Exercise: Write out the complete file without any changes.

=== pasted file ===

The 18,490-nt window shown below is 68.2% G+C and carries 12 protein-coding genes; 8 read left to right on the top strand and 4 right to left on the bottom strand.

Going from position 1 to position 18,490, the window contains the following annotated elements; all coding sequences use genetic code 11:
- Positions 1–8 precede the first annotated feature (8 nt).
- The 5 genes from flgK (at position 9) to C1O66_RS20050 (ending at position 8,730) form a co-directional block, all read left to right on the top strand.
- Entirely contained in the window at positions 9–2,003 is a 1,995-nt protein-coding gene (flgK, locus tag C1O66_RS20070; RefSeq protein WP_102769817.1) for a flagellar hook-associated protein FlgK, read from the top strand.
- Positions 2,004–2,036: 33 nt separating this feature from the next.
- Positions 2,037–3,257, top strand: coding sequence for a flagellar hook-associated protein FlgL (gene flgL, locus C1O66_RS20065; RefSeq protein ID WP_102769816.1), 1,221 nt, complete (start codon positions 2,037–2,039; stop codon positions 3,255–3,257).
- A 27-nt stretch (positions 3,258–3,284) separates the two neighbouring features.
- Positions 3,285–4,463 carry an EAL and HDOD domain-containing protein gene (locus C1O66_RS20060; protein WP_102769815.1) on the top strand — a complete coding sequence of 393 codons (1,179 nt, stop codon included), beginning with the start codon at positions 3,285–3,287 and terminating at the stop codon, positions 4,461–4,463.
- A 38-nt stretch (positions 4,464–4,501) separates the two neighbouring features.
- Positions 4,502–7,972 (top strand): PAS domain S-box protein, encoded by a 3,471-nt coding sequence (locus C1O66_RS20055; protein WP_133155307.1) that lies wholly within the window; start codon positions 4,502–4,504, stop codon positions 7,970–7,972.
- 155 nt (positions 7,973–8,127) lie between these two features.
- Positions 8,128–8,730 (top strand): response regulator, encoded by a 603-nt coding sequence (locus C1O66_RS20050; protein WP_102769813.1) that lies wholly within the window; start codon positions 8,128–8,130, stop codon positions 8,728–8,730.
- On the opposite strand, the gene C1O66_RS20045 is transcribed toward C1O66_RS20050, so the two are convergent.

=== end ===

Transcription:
The 18,490-nt window shown below is 68.2% G+C and carries 12 protein-coding genes; 8 read left to right on the top strand and 4 right to left on the bottom strand.

Going from position 1 to position 18,490, the window contains the following annotated elements; all coding sequences use genetic code 11:
- Positions 1–8 precede the first annotated feature (8 nt).
- The 5 genes from flgK (at position 9) to C1O66_RS20050 (ending at position 8,730) form a co-directional block, all read left to right on the top strand.
- Entirely contained in the window at positions 9–2,003 is a 1,995-nt protein-coding gene (flgK, locus tag C1O66_RS20070; RefSeq protein WP_102769817.1) for a flagellar hook-associated protein FlgK, read from the top strand.
- Positions 2,004–2,036: 33 nt separating this feature from the next.
- Positions 2,037–3,257, top strand: coding sequence for a flagellar hook-associated protein FlgL (gene flgL, locus C1O66_RS20065; RefSeq protein ID WP_102769816.1), 1,221 nt, complete (start codon positions 2,037–2,039; stop codon positions 3,255–3,257).
- A 27-nt stretch (positions 3,258–3,284) separates the two neighbouring features.
- Positions 3,285–4,463 carry an EAL and HDOD domain-containing protein gene (locus C1O66_RS20060; protein WP_102769815.1) on the top strand — a complete coding sequence of 393 codons (1,179 nt, stop codon included), beginning with the start codon at positions 3,285–3,287 and terminating at the stop codon, positions 4,461–4,463.
- A 38-nt stretch (positions 4,464–4,501) separates the two neighbouring features.
- Positions 4,502–7,972 (top strand): PAS domain S-box protein, encoded by a 3,471-nt coding sequence (locus C1O66_RS20055; protein WP_133155307.1) that lies wholly within the window; start codon positions 4,502–4,504, stop codon positions 7,970–7,972.
- 155 nt (positions 7,973–8,127) lie between these two features.
- Positions 8,128–8,730 (top strand): response regulator, encoded by a 603-nt coding sequence (locus C1O66_RS20050; protein WP_102769813.1) that lies wholly within the window; start codon positions 8,128–8,130, stop codon positions 8,728–8,730.
- On the opposite strand, the gene C1O66_RS20045 is transcribed toward C1O66_RS20050, so the two are convergent.